Europe moves to save the bees – will US follow?
It’s been pretty definitively proven that particular pesticides are decimating the world’s bees – threatening farmers and our food supply as well as wildflowers and wildlife.
Definitively enough that the European Union has just moved to ban them. So the question remains – when will the US act?
Neonicotinoid pesticides are a new class of bug killers. They did a great job of protecting crops – too good, in fact. There was collateral damage, destroying pests and helpful bugs alike, including bees, which pollinate a huge proportion of the global food supply.
The bad news:
- Pesticide companies Paterson and Syngenta lobbied heavily to keep business as usual. They claim (of course) that there isn’t enough proof that their products harm the bees.
- The move was supported by a majority of European governments, but narrowly.
- The UK’s Conservative government had originally abstained, but switched their vote to NO (against the advice of their own environmental audit committee).
- Which means we only get a two-year moratorium, which means the European Commission must come up with a final ruling.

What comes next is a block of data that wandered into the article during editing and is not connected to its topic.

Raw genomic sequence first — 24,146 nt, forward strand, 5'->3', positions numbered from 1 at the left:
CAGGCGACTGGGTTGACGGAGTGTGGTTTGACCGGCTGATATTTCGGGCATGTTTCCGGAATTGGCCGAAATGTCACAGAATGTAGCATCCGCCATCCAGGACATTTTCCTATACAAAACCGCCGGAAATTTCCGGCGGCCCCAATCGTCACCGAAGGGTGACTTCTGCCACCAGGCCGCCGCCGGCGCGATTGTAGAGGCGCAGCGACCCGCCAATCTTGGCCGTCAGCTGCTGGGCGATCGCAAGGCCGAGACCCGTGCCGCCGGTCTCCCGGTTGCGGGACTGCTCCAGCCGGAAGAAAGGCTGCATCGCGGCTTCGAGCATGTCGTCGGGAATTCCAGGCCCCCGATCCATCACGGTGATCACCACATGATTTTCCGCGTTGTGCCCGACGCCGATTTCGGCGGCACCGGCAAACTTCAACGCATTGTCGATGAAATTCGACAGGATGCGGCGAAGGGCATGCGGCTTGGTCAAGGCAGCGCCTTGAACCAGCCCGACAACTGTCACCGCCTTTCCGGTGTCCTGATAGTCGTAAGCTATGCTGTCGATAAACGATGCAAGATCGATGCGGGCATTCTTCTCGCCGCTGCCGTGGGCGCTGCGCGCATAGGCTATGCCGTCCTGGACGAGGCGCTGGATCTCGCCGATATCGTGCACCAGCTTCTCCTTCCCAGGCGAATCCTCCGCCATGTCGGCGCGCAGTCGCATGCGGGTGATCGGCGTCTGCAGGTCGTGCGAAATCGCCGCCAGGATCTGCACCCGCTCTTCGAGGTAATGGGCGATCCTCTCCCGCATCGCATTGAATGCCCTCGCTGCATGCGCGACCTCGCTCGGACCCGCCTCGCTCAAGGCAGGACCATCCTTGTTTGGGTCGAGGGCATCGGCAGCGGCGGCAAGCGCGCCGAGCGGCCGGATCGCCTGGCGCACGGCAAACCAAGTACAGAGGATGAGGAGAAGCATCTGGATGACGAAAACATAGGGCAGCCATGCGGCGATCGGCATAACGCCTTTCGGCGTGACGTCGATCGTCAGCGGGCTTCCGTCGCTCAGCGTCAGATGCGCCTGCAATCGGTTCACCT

- … And it won’t kick in until December.
- Friends of the Earth “This decision is a significant victory for common sense and our beleaguered bee populations. Restricting the use of these pesticides could be an historic milestone on the road to recovery for these crucial pollinators.”
- Greenpeace’s chief scientist, Doug Parr, said: “By not supporting the ban, environment secretary, Owen Paterson, has exposed the UK government as being in the pocket of big chemical companies and the industrial farming lobby.
What can you do?
Add your voice to the fight! The Pesticide Action Network has a page set up where you can send a letter to the EPA’s Acting Assistant Administrator for the Office of Chemical Safety and Pollution Prevention, Jim Jones. Go here to tell him: “Take action and protect declining bee populations from harmful neonicotinoid pesticides.“